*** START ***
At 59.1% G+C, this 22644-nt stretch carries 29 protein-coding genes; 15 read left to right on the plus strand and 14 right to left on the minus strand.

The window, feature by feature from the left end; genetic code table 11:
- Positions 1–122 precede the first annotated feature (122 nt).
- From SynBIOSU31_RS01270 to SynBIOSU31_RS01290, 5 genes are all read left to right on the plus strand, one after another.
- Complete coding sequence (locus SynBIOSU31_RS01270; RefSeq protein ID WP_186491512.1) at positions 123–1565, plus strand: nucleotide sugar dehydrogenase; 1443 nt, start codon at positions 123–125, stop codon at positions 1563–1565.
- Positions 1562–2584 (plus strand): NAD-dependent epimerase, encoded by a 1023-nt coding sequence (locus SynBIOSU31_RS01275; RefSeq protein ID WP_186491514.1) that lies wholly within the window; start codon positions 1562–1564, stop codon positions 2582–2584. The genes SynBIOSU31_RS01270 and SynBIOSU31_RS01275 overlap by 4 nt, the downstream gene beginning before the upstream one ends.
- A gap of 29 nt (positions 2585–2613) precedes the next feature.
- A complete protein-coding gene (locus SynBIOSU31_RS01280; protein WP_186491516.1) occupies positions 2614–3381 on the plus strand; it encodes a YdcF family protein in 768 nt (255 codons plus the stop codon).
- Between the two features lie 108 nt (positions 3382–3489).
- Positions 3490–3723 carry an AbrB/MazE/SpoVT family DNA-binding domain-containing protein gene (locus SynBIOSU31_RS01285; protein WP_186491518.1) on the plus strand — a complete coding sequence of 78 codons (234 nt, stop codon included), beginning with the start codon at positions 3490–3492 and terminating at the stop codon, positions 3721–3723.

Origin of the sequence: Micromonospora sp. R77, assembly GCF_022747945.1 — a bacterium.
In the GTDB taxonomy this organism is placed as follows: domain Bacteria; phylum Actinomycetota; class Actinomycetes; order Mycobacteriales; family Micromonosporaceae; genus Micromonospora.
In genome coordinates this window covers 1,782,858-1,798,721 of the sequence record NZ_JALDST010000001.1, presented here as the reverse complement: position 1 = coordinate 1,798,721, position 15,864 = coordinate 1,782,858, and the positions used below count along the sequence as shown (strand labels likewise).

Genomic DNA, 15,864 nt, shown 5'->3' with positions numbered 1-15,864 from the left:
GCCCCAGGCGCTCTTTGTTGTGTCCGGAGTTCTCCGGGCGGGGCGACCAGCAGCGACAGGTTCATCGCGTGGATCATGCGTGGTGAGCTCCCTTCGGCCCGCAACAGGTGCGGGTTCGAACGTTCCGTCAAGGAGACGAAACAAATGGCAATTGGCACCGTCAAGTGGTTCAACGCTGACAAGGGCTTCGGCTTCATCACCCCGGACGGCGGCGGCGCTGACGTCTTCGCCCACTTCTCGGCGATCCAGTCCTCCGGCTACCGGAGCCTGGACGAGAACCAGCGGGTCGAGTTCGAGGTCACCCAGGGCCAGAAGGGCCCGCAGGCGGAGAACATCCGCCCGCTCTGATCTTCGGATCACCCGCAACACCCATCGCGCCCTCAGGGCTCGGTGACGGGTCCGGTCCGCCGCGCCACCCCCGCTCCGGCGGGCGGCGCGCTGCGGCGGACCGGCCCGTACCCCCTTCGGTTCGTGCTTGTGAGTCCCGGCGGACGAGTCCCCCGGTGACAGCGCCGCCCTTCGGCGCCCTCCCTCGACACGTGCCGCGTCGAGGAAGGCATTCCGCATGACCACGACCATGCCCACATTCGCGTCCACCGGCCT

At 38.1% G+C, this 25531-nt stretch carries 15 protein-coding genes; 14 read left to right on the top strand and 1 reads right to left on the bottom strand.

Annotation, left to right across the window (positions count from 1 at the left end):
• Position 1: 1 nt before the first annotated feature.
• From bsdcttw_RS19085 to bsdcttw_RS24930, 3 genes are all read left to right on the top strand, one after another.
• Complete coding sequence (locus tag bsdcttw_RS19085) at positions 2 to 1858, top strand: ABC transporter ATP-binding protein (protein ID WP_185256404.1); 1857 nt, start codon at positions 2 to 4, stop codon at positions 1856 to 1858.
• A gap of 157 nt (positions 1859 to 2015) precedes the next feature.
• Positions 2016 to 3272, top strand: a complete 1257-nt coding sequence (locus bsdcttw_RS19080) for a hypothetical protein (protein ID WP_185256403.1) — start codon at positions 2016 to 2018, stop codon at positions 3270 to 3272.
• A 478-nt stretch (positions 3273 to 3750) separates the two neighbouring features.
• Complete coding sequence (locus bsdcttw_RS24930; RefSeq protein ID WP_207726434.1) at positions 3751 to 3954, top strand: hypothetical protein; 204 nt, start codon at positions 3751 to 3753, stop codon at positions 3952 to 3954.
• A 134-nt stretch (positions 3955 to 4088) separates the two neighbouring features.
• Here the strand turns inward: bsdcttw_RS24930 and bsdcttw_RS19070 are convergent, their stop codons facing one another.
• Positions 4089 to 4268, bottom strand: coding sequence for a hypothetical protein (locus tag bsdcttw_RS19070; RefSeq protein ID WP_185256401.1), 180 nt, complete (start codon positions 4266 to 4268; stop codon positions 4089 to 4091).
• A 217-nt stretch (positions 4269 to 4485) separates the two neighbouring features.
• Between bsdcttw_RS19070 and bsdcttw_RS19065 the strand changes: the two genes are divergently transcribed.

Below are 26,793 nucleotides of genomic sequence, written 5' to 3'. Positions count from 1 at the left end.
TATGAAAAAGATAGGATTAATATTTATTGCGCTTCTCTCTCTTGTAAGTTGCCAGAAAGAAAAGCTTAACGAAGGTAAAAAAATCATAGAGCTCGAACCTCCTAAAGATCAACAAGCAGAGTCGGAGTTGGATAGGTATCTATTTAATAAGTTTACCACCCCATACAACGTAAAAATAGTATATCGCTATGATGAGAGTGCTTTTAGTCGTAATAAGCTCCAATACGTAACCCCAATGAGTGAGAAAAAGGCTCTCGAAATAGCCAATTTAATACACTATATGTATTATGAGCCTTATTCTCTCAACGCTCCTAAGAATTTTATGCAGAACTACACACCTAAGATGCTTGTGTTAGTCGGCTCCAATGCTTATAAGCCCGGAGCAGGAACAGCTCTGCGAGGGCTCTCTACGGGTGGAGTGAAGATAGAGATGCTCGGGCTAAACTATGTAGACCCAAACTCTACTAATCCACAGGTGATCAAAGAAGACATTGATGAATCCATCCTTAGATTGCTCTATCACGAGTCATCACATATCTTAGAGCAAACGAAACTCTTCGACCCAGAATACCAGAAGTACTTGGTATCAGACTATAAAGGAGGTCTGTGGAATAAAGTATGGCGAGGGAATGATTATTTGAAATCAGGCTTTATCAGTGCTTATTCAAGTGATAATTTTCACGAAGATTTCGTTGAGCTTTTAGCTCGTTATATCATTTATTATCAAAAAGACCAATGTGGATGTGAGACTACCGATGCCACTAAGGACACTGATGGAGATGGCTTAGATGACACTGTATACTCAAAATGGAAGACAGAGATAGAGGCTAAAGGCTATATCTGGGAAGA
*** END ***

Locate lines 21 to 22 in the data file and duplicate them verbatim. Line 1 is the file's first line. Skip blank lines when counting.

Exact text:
• A gap of 157 nt (positions 1859 to 2015) precedes the next feature.
• Positions 2016 to 3272, top strand: a complete 1257-nt coding sequence (locus bsdcttw_RS19080) for a hypothetical protein (protein ID WP_185256403.1) — start codon at positions 2016 to 2018, stop codon at positions 3270 to 3272.